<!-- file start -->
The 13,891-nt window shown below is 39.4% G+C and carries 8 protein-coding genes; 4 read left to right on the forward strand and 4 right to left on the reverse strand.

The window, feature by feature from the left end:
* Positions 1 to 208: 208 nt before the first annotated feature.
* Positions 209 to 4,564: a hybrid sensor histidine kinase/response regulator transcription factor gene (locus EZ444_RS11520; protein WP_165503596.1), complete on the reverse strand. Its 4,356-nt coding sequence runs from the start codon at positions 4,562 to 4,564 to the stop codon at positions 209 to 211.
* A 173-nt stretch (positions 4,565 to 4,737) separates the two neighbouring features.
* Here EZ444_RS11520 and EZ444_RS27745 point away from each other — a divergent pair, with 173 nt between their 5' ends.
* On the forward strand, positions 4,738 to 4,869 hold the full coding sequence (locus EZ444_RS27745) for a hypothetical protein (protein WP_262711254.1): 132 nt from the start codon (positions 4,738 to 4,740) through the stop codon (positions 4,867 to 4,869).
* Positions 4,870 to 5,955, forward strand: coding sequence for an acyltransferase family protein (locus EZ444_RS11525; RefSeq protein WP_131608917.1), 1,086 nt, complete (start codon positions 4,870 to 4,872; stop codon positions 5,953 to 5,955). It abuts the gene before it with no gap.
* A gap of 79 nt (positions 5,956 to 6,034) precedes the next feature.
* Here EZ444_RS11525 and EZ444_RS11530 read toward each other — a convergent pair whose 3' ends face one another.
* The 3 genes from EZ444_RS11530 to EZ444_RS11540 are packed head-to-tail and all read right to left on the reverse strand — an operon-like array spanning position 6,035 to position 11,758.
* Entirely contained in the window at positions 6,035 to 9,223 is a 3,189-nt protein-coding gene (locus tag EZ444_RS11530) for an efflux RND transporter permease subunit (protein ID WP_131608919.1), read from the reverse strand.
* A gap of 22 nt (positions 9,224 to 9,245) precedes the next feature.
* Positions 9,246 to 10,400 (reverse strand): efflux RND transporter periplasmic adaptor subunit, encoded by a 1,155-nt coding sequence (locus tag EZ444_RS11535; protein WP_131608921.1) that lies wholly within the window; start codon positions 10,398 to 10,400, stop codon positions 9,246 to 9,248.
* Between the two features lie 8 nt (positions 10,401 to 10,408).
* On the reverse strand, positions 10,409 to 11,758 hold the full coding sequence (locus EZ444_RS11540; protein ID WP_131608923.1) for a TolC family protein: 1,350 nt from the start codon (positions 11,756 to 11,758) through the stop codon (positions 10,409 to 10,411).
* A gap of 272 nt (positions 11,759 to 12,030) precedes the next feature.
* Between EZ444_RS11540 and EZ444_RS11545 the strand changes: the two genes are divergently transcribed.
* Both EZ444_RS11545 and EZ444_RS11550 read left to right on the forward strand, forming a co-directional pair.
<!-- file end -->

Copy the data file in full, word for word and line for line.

The 13,891-nt window shown below is 39.4% G+C and carries 8 protein-coding genes; 4 read left to right on the forward strand and 4 right to left on the reverse strand.

The window, feature by feature from the left end:
* Positions 1 to 208: 208 nt before the first annotated feature.
* Positions 209 to 4,564: a hybrid sensor histidine kinase/response regulator transcription factor gene (locus EZ444_RS11520; protein WP_165503596.1), complete on the reverse strand. Its 4,356-nt coding sequence runs from the start codon at positions 4,562 to 4,564 to the stop codon at positions 209 to 211.
* A 173-nt stretch (positions 4,565 to 4,737) separates the two neighbouring features.
* Here EZ444_RS11520 and EZ444_RS27745 point away from each other — a divergent pair, with 173 nt between their 5' ends.
* On the forward strand, positions 4,738 to 4,869 hold the full coding sequence (locus EZ444_RS27745) for a hypothetical protein (protein WP_262711254.1): 132 nt from the start codon (positions 4,738 to 4,740) through the stop codon (positions 4,867 to 4,869).
* Positions 4,870 to 5,955, forward strand: coding sequence for an acyltransferase family protein (locus EZ444_RS11525; RefSeq protein WP_131608917.1), 1,086 nt, complete (start codon positions 4,870 to 4,872; stop codon positions 5,953 to 5,955). It abuts the gene before it with no gap.
* A gap of 79 nt (positions 5,956 to 6,034) precedes the next feature.
* Here EZ444_RS11525 and EZ444_RS11530 read toward each other — a convergent pair whose 3' ends face one another.
* The 3 genes from EZ444_RS11530 to EZ444_RS11540 are packed head-to-tail and all read right to left on the reverse strand — an operon-like array spanning position 6,035 to position 11,758.
* Entirely contained in the window at positions 6,035 to 9,223 is a 3,189-nt protein-coding gene (locus tag EZ444_RS11530) for an efflux RND transporter permease subunit (protein ID WP_131608919.1), read from the reverse strand.
* A gap of 22 nt (positions 9,224 to 9,245) precedes the next feature.
* Positions 9,246 to 10,400 (reverse strand): efflux RND transporter periplasmic adaptor subunit, encoded by a 1,155-nt coding sequence (locus tag EZ444_RS11535; protein WP_131608921.1) that lies wholly within the window; start codon positions 10,398 to 10,400, stop codon positions 9,246 to 9,248.
* Between the two features lie 8 nt (positions 10,401 to 10,408).
* On the reverse strand, positions 10,409 to 11,758 hold the full coding sequence (locus EZ444_RS11540; protein ID WP_131608923.1) for a TolC family protein: 1,350 nt from the start codon (positions 11,756 to 11,758) through the stop codon (positions 10,409 to 10,411).
* A gap of 272 nt (positions 11,759 to 12,030) precedes the next feature.
* Between EZ444_RS11540 and EZ444_RS11545 the strand changes: the two genes are divergently transcribed.
* Both EZ444_RS11545 and EZ444_RS11550 read left to right on the forward strand, forming a co-directional pair.